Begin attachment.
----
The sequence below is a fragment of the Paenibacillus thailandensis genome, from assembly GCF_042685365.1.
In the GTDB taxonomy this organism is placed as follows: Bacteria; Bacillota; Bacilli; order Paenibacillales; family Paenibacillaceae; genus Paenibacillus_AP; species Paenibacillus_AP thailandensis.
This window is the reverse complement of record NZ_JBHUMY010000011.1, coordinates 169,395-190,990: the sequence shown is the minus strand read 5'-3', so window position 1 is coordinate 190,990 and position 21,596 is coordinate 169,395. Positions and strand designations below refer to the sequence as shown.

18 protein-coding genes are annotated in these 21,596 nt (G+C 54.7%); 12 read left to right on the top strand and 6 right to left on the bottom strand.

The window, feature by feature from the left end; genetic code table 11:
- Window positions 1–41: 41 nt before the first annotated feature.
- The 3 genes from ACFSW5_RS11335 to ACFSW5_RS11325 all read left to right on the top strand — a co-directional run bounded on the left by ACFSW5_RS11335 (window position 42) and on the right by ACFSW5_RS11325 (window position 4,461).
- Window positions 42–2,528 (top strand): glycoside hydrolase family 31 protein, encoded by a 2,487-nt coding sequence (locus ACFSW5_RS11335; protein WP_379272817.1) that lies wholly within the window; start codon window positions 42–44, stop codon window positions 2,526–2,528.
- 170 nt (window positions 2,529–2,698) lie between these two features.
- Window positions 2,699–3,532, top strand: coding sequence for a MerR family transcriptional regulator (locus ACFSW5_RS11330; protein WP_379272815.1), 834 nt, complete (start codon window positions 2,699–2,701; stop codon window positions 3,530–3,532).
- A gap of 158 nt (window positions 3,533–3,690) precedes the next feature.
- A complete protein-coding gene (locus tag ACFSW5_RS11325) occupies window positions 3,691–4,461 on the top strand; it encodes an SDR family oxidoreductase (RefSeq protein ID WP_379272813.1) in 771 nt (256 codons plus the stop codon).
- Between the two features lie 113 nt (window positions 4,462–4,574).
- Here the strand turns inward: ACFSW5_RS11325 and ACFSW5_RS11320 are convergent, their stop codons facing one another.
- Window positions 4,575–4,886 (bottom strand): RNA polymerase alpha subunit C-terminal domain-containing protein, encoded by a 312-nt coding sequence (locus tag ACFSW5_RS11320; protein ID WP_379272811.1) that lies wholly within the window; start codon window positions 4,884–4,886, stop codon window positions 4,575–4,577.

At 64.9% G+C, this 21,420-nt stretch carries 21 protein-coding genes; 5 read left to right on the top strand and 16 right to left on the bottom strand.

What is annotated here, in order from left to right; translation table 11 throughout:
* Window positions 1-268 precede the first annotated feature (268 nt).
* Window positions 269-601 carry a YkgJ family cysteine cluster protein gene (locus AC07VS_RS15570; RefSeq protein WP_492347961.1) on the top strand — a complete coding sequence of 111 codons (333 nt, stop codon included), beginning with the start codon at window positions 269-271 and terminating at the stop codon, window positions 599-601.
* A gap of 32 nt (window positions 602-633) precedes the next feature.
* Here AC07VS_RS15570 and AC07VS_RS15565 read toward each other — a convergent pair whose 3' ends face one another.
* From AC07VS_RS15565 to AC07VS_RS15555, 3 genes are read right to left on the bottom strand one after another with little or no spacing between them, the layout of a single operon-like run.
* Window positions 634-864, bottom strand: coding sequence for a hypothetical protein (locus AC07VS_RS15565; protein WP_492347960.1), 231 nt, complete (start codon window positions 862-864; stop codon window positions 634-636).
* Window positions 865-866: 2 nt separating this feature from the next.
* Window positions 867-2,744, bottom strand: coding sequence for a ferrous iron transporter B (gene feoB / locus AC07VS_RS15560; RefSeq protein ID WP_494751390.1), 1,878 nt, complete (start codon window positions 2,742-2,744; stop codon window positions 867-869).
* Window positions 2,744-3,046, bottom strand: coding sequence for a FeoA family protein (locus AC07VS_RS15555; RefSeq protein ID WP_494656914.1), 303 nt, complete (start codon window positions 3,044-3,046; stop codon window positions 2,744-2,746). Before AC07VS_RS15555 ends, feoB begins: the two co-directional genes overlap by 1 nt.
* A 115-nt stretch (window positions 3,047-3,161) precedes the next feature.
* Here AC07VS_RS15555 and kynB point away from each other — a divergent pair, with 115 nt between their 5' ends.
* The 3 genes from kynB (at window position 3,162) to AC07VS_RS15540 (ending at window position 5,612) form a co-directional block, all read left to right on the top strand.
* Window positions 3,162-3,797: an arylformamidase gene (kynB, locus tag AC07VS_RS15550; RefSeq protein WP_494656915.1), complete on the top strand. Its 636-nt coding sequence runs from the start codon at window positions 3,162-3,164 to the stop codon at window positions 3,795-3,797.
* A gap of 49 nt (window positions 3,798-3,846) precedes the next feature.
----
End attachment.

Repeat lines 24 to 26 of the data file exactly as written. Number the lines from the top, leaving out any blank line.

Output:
* Window positions 865-866: 2 nt separating this feature from the next.
* Window positions 867-2,744, bottom strand: coding sequence for a ferrous iron transporter B (gene feoB / locus AC07VS_RS15560; RefSeq protein ID WP_494751390.1), 1,878 nt, complete (start codon window positions 2,742-2,744; stop codon window positions 867-869).
* Window positions 2,744-3,046, bottom strand: coding sequence for a FeoA family protein (locus AC07VS_RS15555; RefSeq protein ID WP_494656914.1), 303 nt, complete (start codon window positions 3,044-3,046; stop codon window positions 2,744-2,746). Before AC07VS_RS15555 ends, feoB begins: the two co-directional genes overlap by 1 nt.